"I wore a Shetland vest, a thick flannel shirt, a heavy camel hair sweater, six light Shetland pullovers, two pairs of long Shetland pants, a pair of flannel trousers, and over all a silk-lined "Grenfell" windproof suit. A Shetland balaclava and another helmet of "Grenfell" cloth protected my head, and my feet were encased in four pairs of Shetland socks and stockings.

Gloves are always a problem on Everest, and the ideal glove that is warm yet flexible and will adhere to rocks has still to be designed; in this instance, a pair of woollen fingerless gloves inside a pair of South African lambskin gloves, also fingerless kept my hands moderately warm."

"We carried a length of light climbing line, whilst my Etui camera accompanied me as usual. With one film pack this weighed one and a quarter pounds."



Smythe was born in 1900, the son of a Maidstone timber merchant. He had a lonely childhood and was frequently ill. He started training as an electrical engineer, a career chosen for him by his family. When it became apparent that this was clearly wrong, he joined the RAF, but was invalided out.

Smythe worked for brief periods with the Royal Air Force and Kodak before devoting himself to writing and public lecturing.  He wrote a total of twenty seven books. 

During the Second World War he served in the Canadian Rockies as a mountaineer training officer for the Lovat Scouts. He went on to write two books about climbing in the Rockies, Rocky Mountains (1948) and Climbs in the Canadian Rockies (1951). Mount Smythe (10,650 ft) was named in his honour.

Smythe toured as a lecturer talking principally about his expeditions and mountaineering exploits.  Among his many public lectures, Smythe gave several to the Royal Geographical Society, his first being in 1931 titled "Explorations in Garhwal around Kamet", his second in 1947 titled "An Expedition to the Lloyd George Mountains, North-East British Columbia".


Smythe was married.  In his son Tony’s biography of him My Father, Frank, he relates how his father left his mother Kathleen in 1938 for Nona Guthrie, whom Smythe met at the home of his close friend Sir Francis Younghusband, the imperialist adventurer.
"My mother didn't blame him at all. She was a rather self-sacrificing person who put herself out for others. We felt disappointed we didn't have a dad, but that's the way it was and we got on with things."

In 1949, in Delhi, he was taken ill with food poisoning; then a succession of malaria attacks took their toll and he died on 27 June 1949, two weeks before his 49th birthday.  Nona later married the Earl of Essex and, irritated by demands for access to her late husband's archive, burned his photographic negatives and other material.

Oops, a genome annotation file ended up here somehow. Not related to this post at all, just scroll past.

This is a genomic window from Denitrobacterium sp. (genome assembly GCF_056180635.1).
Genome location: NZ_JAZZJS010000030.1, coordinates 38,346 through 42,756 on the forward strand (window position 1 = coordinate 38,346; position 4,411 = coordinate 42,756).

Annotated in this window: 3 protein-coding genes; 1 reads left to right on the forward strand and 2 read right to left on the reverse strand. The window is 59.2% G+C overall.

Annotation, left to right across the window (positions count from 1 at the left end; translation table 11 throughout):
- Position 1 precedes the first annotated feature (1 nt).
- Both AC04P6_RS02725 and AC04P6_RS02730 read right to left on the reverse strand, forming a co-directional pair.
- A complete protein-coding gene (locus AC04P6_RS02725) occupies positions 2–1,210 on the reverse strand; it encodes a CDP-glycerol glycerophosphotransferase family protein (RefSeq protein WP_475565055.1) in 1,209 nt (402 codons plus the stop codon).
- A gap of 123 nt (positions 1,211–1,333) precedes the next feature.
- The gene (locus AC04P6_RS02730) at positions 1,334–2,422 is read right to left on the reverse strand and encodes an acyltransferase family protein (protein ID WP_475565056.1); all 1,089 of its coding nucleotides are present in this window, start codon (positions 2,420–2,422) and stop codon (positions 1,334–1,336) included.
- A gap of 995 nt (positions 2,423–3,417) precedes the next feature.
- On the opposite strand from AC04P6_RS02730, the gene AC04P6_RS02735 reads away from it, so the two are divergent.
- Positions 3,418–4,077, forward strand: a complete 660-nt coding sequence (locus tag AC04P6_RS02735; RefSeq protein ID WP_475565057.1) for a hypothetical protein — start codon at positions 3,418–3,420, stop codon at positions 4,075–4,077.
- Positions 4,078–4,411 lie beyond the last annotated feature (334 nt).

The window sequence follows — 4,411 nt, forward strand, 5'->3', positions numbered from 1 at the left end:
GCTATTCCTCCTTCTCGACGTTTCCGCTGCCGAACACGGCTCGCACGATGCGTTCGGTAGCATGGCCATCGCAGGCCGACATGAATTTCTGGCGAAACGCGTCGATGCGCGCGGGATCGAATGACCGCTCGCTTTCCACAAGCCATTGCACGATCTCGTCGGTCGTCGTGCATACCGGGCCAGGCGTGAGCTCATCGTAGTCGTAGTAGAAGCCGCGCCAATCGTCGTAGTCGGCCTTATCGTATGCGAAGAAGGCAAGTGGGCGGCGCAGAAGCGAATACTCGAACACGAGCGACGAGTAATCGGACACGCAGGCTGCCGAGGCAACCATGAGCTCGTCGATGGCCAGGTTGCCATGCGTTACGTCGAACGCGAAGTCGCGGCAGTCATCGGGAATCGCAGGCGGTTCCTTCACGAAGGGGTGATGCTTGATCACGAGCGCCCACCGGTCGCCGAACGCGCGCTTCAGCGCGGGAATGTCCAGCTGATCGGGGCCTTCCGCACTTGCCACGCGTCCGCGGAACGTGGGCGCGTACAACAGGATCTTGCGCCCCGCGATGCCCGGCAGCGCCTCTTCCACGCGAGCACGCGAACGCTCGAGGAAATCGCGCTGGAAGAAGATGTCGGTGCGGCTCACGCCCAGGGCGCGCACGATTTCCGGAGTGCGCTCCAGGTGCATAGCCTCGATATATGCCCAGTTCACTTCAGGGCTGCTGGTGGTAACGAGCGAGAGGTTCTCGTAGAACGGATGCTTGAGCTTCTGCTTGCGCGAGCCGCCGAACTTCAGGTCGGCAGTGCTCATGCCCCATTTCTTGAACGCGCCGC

Question: what would your father have thought of the modern Everest scene
Tony Smythe:  He would have been horrified by the whole thing – the razzmatazz and the vast numbers going up there. I went to a talk by [Everest guide] Kenton Cool the other night. Fabulous guy, hugely outgoing, loves Everest, but the opposite of Frank in his view of the mountain. Frank was somebody who saw the spiritual side of the mountains and he really would have been appalled.


  • Climbs and Ski Runs (1930) Blackwood, Edinburgh
  • The Kangchenjunga Adventure (1930) Gollanz, London
  • Kamet Conquered (1932) Gollanz, London
  • An Alpine Journey (1934) Hodder, London
  • The Spirit of the Hills (1935) Hodder, London
  • Over Tyrolese Hills (1936) Hodder, London
  • Camp 6 (1937) Hodder, London
  • The Valley of the Flowers (1938) Hodder, London
  • Peaks and Flowers of the Central Himalayas (1938, The Geographical Magazine article)
  • The Mountain Scene (1937) A&C Black
  • Peaks and Valleys (1938) A&C Black
  • A Camera in the Hills (1939) A&C Black
  • Mountaineering Holiday (1940) Hodder, London
  • Edward Whymper (1940) Hodder, London
  • My Alpine Album (1940) A&C Black
  • Adventures of a Mountaineer (1940) Dent
  • The Mountain Vision (1941) Hodder, London
  • Over Welsh Hills (1941) A&C Black
  • Alpine Ways (1942) A&C Black
  • Secret Mission (1942) Hodder and Stoughton, London
  • British Mountaineers (1942) Collins
  • Snow on the hills (1946) A&C Black
  • The Mountain Top (1947) St Hugh's Press
  • Again Switzerland (1947) Hodder, London
  • Rocky Mountains (1948) A&C Black
  • Swiss Winter (1948) A&C Black
  • Mountains in Colour (1949) Max Parrish
  • Climbs in the Canadian Rockies (1950) Hodder, London